Delivering seasons of TV programs through internet streaming has made writing a conventional review an even more fruitless enterprise than it already was. It’s impossible to determine – or even average – where those watching a season currently are in the run of episodes and it’s possible that they’re already done with it. A review makes no sense in either context. For want of a better solution to the futility of internet TV journalism, I’ve decided to formulate my response to Amazon Prime’s original series The Man in the High Castle as a list of what I’ve learned from the first season:

 

Who do you think you are kidding Mr. Churchill?

Who do you think you are kidding Mr. Churchill?

 

  1. The program doubles as an instructional video showing employers how to treat Amazon workers.

 

  1. There is no ‘Reich’ pun beyond the writers.

 

  1. I learnt what happened in the post-war world by the show telling me what didn’t happen in the post-war world.

 

  1. You will say the words: ‘I want Hitler to come back’.

 

  1. In a parallel universe where Philip K. Dick didn’t exist, people would have a lot less respect for Ridley Scott.

 

  1. I am still not convinced that the Trade Minister isn’t Hiro.

 

  1. South America is now a haven from Nazis.

 

  1. There is a moment where you will believe that Hitler’s apocryphal ‘one ball’ will become a plot point.

 

  1. The opening sequence is like Dad’s Army on rewind.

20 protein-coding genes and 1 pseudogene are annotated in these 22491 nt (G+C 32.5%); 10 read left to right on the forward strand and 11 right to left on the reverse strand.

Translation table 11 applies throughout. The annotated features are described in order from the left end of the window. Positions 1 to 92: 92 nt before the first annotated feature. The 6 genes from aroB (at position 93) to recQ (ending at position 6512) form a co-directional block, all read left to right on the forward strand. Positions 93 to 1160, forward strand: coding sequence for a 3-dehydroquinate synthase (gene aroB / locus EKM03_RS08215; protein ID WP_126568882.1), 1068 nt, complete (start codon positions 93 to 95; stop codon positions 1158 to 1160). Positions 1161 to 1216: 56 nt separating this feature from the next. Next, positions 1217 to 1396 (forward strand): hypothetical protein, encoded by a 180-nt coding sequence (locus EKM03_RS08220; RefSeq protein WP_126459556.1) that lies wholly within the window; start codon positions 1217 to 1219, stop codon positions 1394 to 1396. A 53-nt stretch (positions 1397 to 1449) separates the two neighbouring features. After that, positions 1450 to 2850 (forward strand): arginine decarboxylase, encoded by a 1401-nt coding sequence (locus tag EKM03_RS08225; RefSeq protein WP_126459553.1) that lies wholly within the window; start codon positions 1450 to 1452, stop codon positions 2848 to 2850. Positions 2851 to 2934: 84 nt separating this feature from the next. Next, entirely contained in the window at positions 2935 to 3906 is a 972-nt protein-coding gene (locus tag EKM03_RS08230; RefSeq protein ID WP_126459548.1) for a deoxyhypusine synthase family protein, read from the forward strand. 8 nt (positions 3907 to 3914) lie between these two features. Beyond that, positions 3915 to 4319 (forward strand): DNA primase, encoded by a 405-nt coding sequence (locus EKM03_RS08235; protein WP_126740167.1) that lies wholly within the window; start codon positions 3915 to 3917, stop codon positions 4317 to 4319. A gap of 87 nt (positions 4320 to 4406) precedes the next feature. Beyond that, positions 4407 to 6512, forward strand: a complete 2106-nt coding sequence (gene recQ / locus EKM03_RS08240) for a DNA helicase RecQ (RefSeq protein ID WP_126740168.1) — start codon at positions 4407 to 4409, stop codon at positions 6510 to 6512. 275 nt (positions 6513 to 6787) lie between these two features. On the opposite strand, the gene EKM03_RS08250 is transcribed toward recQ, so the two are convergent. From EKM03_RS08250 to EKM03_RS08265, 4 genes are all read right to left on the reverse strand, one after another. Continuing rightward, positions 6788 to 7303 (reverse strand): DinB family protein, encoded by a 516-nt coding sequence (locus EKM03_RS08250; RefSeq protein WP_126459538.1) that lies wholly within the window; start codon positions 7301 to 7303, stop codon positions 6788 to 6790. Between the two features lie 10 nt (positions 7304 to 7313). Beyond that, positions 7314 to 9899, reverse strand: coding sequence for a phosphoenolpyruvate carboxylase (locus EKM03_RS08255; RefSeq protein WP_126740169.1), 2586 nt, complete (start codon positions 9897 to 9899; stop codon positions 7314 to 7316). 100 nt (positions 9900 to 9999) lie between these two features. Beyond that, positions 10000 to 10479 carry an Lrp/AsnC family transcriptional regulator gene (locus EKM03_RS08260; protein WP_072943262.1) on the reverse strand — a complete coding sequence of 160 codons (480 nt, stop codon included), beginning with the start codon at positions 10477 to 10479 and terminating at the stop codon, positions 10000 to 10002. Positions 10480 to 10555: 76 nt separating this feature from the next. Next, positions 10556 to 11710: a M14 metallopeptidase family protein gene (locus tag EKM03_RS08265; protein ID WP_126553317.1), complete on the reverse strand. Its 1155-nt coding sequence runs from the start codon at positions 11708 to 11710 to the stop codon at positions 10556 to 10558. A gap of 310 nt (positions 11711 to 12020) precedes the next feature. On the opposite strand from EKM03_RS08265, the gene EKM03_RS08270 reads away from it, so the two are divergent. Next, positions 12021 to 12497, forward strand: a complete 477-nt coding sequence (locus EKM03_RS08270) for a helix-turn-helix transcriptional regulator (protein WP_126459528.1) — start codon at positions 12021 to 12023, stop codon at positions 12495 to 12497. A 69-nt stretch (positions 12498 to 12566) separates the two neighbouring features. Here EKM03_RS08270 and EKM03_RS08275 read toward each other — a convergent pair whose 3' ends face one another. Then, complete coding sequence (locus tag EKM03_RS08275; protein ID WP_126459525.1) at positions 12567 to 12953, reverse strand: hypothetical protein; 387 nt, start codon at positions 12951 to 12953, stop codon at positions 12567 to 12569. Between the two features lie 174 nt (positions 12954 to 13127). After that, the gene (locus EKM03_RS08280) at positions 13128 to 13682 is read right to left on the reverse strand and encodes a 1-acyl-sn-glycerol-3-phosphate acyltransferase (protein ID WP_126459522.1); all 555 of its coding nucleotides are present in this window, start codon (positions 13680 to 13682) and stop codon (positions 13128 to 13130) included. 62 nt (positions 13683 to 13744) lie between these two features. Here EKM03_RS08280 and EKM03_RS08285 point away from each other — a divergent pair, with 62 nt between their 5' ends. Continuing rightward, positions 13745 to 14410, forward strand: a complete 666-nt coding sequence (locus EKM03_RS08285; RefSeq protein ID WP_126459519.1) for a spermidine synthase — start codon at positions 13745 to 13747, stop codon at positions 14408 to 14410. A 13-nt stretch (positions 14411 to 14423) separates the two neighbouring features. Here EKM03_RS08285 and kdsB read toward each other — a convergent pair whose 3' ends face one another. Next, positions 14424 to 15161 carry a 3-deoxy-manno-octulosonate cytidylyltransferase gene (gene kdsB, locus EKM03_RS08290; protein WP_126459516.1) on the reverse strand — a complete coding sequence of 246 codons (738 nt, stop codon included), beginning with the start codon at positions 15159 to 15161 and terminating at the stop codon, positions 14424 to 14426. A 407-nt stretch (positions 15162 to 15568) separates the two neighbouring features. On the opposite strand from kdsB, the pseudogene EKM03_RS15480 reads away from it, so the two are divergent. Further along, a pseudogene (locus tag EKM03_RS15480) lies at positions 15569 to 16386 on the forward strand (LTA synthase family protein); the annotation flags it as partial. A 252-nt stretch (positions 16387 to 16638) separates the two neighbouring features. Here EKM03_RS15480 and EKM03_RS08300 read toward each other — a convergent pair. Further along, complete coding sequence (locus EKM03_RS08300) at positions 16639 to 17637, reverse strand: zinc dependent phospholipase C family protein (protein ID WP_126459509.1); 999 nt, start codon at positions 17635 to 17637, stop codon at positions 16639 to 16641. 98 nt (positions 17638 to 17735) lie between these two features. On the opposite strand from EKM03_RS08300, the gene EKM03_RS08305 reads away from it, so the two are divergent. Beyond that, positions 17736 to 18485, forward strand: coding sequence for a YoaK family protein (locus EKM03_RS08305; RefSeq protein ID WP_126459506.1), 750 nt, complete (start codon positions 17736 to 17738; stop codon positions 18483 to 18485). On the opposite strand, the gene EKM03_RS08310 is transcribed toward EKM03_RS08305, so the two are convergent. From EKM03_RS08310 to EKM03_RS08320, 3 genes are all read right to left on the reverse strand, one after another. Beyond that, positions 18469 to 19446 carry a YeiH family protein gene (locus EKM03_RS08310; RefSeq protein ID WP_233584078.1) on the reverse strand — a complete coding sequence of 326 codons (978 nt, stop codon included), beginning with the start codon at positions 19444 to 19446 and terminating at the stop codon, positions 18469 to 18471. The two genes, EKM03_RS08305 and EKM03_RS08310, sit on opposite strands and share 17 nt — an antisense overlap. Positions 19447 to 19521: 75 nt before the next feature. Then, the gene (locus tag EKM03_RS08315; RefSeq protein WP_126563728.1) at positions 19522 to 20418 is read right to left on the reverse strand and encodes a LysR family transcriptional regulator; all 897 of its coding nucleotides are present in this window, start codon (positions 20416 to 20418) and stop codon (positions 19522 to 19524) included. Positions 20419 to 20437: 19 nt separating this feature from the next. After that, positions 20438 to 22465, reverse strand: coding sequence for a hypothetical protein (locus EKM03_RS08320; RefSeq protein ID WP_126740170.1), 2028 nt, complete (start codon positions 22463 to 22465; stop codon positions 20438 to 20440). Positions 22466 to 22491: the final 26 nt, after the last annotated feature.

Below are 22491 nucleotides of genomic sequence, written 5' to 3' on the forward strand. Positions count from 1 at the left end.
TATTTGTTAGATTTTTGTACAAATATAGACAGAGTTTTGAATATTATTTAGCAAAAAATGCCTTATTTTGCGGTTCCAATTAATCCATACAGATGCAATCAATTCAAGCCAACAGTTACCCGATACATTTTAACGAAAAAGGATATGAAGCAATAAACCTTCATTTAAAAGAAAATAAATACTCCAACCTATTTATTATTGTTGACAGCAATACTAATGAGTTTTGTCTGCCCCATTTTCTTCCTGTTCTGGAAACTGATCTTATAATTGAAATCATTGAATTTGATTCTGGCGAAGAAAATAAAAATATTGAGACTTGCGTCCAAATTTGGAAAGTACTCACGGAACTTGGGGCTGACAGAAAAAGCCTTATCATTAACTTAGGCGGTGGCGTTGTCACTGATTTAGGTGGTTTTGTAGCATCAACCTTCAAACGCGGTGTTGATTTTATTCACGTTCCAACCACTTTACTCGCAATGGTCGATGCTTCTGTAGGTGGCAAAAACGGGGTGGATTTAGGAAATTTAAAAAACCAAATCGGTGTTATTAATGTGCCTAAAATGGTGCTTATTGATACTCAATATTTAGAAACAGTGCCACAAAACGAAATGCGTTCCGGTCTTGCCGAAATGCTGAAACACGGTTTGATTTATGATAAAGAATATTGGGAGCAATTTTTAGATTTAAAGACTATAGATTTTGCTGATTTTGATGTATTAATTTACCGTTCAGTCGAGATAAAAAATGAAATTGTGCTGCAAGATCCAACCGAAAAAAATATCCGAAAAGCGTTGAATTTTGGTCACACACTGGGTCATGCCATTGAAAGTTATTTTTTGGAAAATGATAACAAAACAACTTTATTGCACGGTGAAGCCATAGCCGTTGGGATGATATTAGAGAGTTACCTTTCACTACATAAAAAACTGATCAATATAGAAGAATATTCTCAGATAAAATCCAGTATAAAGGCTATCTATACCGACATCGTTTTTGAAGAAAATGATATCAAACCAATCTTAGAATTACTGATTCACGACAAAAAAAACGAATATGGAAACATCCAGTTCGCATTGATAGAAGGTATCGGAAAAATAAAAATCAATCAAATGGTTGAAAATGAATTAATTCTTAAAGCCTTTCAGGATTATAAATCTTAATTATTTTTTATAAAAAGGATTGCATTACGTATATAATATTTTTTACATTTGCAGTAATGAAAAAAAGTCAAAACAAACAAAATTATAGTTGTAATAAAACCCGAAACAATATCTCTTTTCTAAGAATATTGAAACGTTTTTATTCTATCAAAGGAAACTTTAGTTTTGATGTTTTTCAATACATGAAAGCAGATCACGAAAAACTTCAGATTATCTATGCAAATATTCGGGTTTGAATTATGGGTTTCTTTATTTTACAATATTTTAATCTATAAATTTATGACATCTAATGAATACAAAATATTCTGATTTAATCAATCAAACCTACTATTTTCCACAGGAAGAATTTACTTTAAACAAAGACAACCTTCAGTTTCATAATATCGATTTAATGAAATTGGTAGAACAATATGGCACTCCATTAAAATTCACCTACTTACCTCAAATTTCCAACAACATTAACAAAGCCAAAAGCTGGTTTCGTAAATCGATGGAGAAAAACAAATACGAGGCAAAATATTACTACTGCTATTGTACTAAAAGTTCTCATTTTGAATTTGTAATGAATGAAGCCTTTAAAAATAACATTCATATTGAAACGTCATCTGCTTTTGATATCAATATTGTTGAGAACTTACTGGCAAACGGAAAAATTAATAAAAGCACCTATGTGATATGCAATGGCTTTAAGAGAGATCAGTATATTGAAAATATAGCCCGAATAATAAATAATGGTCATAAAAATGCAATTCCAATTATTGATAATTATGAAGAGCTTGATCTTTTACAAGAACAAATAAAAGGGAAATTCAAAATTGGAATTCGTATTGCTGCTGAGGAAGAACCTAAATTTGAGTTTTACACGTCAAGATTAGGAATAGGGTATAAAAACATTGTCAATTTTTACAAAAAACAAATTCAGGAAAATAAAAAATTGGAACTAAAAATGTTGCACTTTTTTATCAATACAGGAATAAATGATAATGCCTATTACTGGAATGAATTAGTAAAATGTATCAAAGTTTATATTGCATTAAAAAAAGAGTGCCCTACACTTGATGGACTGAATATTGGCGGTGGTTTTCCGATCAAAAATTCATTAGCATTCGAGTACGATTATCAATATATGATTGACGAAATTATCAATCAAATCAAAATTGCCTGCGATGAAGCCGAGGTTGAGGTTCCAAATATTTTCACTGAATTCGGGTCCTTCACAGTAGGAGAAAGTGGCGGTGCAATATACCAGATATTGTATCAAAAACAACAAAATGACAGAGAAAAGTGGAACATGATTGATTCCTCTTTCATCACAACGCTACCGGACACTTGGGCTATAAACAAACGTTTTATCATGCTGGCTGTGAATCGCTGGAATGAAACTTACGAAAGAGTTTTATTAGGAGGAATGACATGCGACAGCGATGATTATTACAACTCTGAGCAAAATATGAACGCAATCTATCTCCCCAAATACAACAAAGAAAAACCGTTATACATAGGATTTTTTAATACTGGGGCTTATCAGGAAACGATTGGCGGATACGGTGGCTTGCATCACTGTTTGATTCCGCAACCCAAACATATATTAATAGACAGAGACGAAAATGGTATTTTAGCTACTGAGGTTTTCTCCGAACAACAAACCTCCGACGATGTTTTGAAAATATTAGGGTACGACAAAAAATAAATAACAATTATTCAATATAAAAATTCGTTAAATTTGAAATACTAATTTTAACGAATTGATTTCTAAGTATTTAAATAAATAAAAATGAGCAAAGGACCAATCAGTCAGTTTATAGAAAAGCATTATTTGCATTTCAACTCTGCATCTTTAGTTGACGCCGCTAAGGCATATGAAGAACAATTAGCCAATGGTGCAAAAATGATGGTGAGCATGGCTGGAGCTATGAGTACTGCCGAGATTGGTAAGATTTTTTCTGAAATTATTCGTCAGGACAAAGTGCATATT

1. There are British spies in The American Reich.

 

  1. All it took to teach Rufus Sewell restraint was playing a Nazi.

 

  1. It contains the best scene of an African-American man teaching a dwarf to fish outside of an epilogue of Walker, Texas Ranger.

 

  1. Berlin is still cool.

 

  1. We’d have had colour TV a lot sooner if the Nazis had won.

 

  1. Hitler must have been really affected by post-war European art cinema since he now prefers avant-garde documentaries to American B-movies.

 

  1. In Japan, morality is measured in spectacle rims.

 

  1. The Man in the High Castle is not Julian Fellowes, though they share a lot of the same political views.

 

  1. Hitler is way ahead of home theaters.

 

  1. The Smith & Jones sketch outlining the five Nazi General archetypes is still the standard for all screen portrayals.

  1. It’s basically Sliders.

 

 

Bad Morning Television